Super Mario Galaxy 2 Review

With zombie hordes and space marines duking it out for videogame supremacy, Nintendo's iconic plumber comes along with casual ease and delivers a reminder that having fun makes for a great game. Yes, there's a nostalgia factor at work in Super Mario Galaxy 2. At its core, the game retains the basic premise of guiding Mario in his quest to rescue the princess by running and jumping through imaginative worlds, collecting coins, stomping on enemies, and defeating bosses. But like its predecessor on the Wii, it does all of those things in a thoroughly modern way, both in its use of 3D space and ability to create unexpected experiences.


Throughout the game I was surprised by how many times I smiled as the simple result of doing something cool. Often, that feeling came from the core fundamentals of how the designers played with gravity and shapes in the levels; a definite high point in the sequel. Like Galaxy before it, the levels play tricks with the player's traditional sense of up and down. The game will flip things and let Mario run around, burrow through, and float over worlds ranging from spheres to flat planes.

As potentially disorienting as that sounds, one of the game's strengths is how natural it is to play. While other games struggle with the Wii's control system, the Wiimote and Nunchuk feel comfortable here. Whatever the orientation, Mario responded as I expected to the directional stick. Motion control isn't used as a gimmick and in the sections where it comes in to play the designers take full advantage of it in ways that make sense. For instance, the first time Mario hopped up on top of a giant ball to roll around a level I grimaced, expecting several minutes of frustration. Instead, holding the Wiimote straight up as if it were Mario, I glided around the level. A simple interaction like this (and the amount of fun it produces) is the hallmark of a Miyamoto game.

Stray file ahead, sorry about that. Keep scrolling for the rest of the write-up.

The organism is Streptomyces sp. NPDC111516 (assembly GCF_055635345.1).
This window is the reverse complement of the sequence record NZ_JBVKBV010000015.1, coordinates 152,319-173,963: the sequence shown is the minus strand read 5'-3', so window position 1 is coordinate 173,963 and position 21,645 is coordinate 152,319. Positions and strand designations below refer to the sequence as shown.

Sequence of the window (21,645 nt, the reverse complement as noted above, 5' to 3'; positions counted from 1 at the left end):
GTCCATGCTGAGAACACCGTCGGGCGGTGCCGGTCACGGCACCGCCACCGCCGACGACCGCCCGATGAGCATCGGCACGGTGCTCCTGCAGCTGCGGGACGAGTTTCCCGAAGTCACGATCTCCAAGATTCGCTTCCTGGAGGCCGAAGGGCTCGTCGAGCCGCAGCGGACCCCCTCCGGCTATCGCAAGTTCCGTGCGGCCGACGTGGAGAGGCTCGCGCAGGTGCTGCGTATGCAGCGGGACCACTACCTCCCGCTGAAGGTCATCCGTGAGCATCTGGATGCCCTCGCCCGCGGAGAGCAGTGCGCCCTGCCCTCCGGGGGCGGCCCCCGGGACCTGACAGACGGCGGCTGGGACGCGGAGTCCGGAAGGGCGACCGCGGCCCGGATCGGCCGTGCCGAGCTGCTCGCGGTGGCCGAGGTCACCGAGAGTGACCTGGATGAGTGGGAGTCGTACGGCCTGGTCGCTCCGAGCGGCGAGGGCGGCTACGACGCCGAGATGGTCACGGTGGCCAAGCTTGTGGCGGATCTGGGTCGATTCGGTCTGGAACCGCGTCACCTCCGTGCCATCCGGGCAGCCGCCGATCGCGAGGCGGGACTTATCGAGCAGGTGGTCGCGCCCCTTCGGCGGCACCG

Showbiz dictates that we should 'always leave them wanting more'. Super Mario Galaxy 2 plays with a pacing that makes it both fun in the moment, but was also there in the back of my mind between play sessions. The designers debut creative mechanics in nearly every level; mechanics strong enough to build entire experiences around. Mario's new suits like the cloud suit, which lets him create his own platforms, invite experimentation. And Yoshi's return energizes several levels, particularly those where he eats fruits bestowing powers, like the gas fruit that lets him fly.

With so much going on there were sure to be missteps, but for a game that throws new ideas out at every turn they are few and far between. The few frustrations come from the odd sections every so often that stand out from the others in difficulty. And as with prior Mario games there are levels which require a degree of trial and error to learn the way though. I found that given a few tries I could advance, but the game also includes a built-in help system to get past roadblocks. It strikes a comfortable balance that makes Super Mario Galaxy 2 both a delight for someone who just wants to pick it up and play and the completionist who's gotten every star in every Mario game.